It’s not your average attraction: a vial containing the blood of the late Pope John Paul II is going on tour across America’s east coast.
Beginning in Boston, the first American city where Pope John Paul II said Mass in 1979, the relic will also be on display to worshipers in New York and Philadelphia, before ending up in Baltimore. The golden relic is normally housed at the Saint John Paul II shrine in Washington DC. It has a glass vial containing the Pope’s blood at its centre and is surrounded by a cloud-like shape with 12 red stones, which represent Jesus’s 12 apostles.
Catholicism views relics as holy objects. They come in three different classes: a first-class relic is something from the body of a saint, such as the vial of John Paul II’s blood, a second-class relic is something used by a saint and a third-class relic is something touched by a first-class relic. Several other relics containing the blood of Pope John Paul II - now known as Saint John Paul II - are on display across the world, with one stolen and quickly recovered by police in Italy earlier this year.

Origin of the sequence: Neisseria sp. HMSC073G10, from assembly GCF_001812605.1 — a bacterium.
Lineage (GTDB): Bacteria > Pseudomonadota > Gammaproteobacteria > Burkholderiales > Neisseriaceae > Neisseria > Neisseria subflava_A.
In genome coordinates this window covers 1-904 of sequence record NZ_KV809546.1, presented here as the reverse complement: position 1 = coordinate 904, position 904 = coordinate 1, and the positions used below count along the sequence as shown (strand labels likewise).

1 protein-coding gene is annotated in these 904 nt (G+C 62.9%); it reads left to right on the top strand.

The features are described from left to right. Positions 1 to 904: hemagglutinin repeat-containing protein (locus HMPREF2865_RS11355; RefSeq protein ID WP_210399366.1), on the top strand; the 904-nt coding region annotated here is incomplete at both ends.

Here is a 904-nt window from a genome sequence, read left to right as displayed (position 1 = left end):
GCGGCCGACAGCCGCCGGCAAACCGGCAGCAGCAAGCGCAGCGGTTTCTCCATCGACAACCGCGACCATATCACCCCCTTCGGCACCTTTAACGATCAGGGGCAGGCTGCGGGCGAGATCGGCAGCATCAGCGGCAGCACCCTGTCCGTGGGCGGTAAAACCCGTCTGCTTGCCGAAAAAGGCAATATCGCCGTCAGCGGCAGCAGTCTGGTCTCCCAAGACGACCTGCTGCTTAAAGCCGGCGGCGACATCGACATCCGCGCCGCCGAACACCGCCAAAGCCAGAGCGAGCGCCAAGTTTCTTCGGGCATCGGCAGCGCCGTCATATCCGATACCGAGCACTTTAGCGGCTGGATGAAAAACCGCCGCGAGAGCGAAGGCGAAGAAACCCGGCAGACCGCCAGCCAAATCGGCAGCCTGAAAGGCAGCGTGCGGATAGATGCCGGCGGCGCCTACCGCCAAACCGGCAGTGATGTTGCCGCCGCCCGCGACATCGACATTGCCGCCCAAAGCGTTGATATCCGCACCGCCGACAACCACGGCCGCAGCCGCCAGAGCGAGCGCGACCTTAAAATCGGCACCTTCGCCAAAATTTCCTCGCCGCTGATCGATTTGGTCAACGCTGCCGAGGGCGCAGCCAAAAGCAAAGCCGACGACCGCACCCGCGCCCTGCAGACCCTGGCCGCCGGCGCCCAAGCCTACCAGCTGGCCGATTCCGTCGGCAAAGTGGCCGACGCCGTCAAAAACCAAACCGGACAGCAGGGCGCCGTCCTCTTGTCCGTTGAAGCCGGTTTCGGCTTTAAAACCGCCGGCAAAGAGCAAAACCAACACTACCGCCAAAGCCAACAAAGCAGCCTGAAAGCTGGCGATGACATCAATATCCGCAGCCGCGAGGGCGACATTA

Born in Poland, John Paul II was the third-longest serving pope in history, heading up the Catholic church from 1978 until his death in 2005. During that time he visited more than 120 countries, once saying the Pope should not remain “a prisoner of the Vatican”.
Supreme Knight Carl Anderson, of the Knights of Columbus, said in a statement bringing John Paul II’s blood to communities in America would help “recall for many Catholics his saintly life”.
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